LINKS TO FIGURES AND DIAGRAMS HAVE BEEN BROKEN TO COMPLY WITH COPYRIGHT LAWS.
Measurements and Calculations
I: Scientific Method
Scientific method - definition
4 Steps in the scientific method
A: Observing and Collecting Data
involves making measurements and collecting data
descriptive data - qualitative or non numeric
quantitative - numerical data
Experimenting - definition
The use of systems to learn more about matter.
B: Formulating a Hypothesis
hypothesis - definition
make generalizations based on the data
organize data in tables
analyze data using statistics
use graphs and computers
use generalizations to formulate a hypothesis
a hypothesis serves as a basis for
a) making predictions and
b) for carrying out further experiments
C: Testing a Hypothesis
requires experimentation that provides data to support or refute a hypothesis;
Figure 2-3 page 31
If experimentation does not support the hypothesis it must be modified or discarded.
If hypothesis holds true then a model is developed.
May be visual, verbal, or mathematical.
May or may not become part of a theory.
Successful theories need to be able to predict the results of many new experiments.
Examples: atomic theory, kinetic molecular theory
II: Units of Measurement
Measurement consists of a number and a unit.
This does not represents a quantity. A teaspoon represents a unit of measurement. The quantity is volume.
Early standards: foot, inch
A: SI Measurement
Adopted in 1960.
Seven base units and then derived units.
Standards of measurements - definition.
Ways of writing numbers. e.g. 100 000 not 100,000
Know table 2-1 page 34
Know table 2-2 page 35
B: SI Base Units
base unit with or without prefix
equivalent to 2.2 pounds
gram can be more useful in some instances
balance v scale
equivalent to 39.37 inches
C: Derived SI Units
know table 2-3 page 36
Derived units - definition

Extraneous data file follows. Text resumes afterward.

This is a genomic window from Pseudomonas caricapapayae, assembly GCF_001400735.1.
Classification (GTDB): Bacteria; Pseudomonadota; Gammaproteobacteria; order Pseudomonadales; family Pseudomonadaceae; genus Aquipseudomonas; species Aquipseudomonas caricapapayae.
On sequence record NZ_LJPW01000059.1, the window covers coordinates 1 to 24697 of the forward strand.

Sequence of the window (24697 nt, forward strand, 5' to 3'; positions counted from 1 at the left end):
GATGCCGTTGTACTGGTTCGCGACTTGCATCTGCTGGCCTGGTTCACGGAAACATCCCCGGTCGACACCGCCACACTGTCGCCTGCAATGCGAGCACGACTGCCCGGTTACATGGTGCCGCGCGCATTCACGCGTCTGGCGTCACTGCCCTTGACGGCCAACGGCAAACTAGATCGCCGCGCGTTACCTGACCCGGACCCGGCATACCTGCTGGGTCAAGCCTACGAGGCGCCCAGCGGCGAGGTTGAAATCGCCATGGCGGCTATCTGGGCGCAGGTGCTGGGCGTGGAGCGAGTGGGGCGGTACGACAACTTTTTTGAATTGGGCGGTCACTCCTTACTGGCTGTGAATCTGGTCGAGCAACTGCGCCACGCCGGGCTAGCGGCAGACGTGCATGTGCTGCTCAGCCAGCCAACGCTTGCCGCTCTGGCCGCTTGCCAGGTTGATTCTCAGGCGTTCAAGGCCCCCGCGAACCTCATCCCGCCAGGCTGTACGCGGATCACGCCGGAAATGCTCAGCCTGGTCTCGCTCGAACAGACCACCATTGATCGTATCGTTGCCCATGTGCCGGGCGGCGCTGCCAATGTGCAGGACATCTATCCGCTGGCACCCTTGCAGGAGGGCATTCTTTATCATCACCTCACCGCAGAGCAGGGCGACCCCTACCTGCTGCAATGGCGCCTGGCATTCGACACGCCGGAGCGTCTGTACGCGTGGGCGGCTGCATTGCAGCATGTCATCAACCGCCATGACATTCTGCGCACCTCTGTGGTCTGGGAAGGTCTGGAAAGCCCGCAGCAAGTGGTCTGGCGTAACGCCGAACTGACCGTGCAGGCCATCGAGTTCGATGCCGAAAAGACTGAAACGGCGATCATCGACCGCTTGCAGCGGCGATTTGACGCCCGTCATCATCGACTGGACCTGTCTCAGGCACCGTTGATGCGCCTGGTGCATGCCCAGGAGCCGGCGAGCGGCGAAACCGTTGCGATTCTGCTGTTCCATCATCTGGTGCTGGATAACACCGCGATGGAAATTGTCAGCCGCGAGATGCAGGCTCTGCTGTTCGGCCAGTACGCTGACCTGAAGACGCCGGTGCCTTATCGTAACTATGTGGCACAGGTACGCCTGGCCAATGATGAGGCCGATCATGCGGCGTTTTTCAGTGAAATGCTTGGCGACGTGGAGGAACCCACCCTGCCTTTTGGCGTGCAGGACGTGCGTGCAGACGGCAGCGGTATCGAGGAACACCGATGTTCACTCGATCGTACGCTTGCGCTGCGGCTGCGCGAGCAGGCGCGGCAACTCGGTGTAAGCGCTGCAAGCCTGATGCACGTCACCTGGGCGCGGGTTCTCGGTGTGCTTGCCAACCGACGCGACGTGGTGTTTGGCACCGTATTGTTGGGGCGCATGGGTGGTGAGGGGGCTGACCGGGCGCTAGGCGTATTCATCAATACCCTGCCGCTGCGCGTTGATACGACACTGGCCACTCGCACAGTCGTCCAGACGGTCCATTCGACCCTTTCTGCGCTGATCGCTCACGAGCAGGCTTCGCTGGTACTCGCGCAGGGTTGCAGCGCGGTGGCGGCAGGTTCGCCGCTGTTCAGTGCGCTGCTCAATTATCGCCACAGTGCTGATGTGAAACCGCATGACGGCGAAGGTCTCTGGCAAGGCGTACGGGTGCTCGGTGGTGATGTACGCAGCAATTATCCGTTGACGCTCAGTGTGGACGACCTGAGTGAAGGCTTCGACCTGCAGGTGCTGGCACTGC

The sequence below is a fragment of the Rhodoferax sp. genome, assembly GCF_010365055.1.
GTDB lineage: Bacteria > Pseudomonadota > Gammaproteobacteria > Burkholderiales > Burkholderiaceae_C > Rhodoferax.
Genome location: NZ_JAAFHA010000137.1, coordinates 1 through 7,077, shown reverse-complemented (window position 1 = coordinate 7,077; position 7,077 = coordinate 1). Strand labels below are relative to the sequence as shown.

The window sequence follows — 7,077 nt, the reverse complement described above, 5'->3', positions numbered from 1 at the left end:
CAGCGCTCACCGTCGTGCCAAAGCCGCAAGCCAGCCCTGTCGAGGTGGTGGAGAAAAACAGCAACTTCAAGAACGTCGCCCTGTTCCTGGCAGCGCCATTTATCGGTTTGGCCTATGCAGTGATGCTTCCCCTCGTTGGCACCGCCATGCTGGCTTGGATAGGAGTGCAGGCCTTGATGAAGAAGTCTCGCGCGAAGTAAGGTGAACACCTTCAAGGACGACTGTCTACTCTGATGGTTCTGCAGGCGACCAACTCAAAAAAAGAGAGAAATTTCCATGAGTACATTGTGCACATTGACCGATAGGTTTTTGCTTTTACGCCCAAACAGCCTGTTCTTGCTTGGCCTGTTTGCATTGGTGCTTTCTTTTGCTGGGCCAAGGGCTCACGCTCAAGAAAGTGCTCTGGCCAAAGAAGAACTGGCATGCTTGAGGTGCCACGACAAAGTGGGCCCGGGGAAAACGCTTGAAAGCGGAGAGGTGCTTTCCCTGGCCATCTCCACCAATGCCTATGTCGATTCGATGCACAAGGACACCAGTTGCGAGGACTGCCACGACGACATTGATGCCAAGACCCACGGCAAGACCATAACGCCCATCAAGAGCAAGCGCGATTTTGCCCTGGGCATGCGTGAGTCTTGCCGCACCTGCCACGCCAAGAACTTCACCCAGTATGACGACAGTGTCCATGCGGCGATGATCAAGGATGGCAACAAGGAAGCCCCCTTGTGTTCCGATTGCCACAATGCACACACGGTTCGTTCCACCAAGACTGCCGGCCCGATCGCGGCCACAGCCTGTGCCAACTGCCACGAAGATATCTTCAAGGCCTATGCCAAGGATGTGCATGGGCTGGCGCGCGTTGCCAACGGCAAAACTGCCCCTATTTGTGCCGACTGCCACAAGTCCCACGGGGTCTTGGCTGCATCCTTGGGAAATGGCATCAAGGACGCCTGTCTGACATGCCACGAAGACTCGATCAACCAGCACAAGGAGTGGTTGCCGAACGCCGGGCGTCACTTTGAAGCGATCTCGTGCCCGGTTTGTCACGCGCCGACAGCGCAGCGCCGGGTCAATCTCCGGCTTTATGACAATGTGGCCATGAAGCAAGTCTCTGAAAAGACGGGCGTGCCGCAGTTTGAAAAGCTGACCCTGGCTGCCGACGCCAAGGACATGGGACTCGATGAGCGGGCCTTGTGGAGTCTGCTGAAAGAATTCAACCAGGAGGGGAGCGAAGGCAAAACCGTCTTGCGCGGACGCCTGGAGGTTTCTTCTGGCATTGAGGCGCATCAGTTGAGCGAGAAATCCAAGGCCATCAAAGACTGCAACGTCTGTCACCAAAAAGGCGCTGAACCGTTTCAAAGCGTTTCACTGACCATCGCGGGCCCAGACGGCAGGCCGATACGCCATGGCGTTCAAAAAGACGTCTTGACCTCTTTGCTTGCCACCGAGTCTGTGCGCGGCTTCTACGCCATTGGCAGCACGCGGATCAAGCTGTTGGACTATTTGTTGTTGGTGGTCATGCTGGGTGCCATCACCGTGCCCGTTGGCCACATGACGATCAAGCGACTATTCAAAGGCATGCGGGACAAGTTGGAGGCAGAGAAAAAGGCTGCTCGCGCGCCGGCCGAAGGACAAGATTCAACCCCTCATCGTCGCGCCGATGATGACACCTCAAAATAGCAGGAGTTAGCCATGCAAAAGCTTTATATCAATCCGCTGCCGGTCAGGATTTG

Some combination units are given their own names e.g. a pascal (Pa)
volume - definition
100 cm in a meter
1 cubic meter = 100 x 100 x 100 = 1 000 000 cubic centimeters
1 cubic decimeter (dm) = 1 liter (L)
1 cubic decimeter = 1000 cubic centimeters
therefore 1 milliliter (mL) = 1 cubic centimeter (cc)
density = mass/volume or m/v
units are kg/cubic meter -- inconvenient
usually g/cubic centimeter or g/milliliter -- for solids and liquids
usually kg/cubic meter or g/Liter for gases
density is a physical property
intensive property - can be one bit of information used to identify a substance
table 2-4 page 38
sample problem 2-1 page 39
D: Conversion Factors
conversion factor - definition
whether we write 4 quarters/ one dollar or
one dollar/4 quarters they are both equal to 1.
Thus we can use either one in our calculation -- which one is determined by what unit we want to cancel.
General format = given measurement x conversion factor
1. Deriving Conversion Factors
You can derive conversion factors if you know the relationship between the units you have and the unit you want. SEE TABLE 2-1 p 34 & TABLE 2-2 p 35
Sample problem 2-2 p 41
III: Using Scientific Measurements
A: Accuracy and Precision
Accuracy - definition
Precision - definition
Figure 2-8 page 44
1. Percent Error
formula for percent error
positive value if the accepted value is greater than experiment value
negative value if the accepted value is smaller than the experimental value
sample problem 2-3 page 45
2. Error in Measurement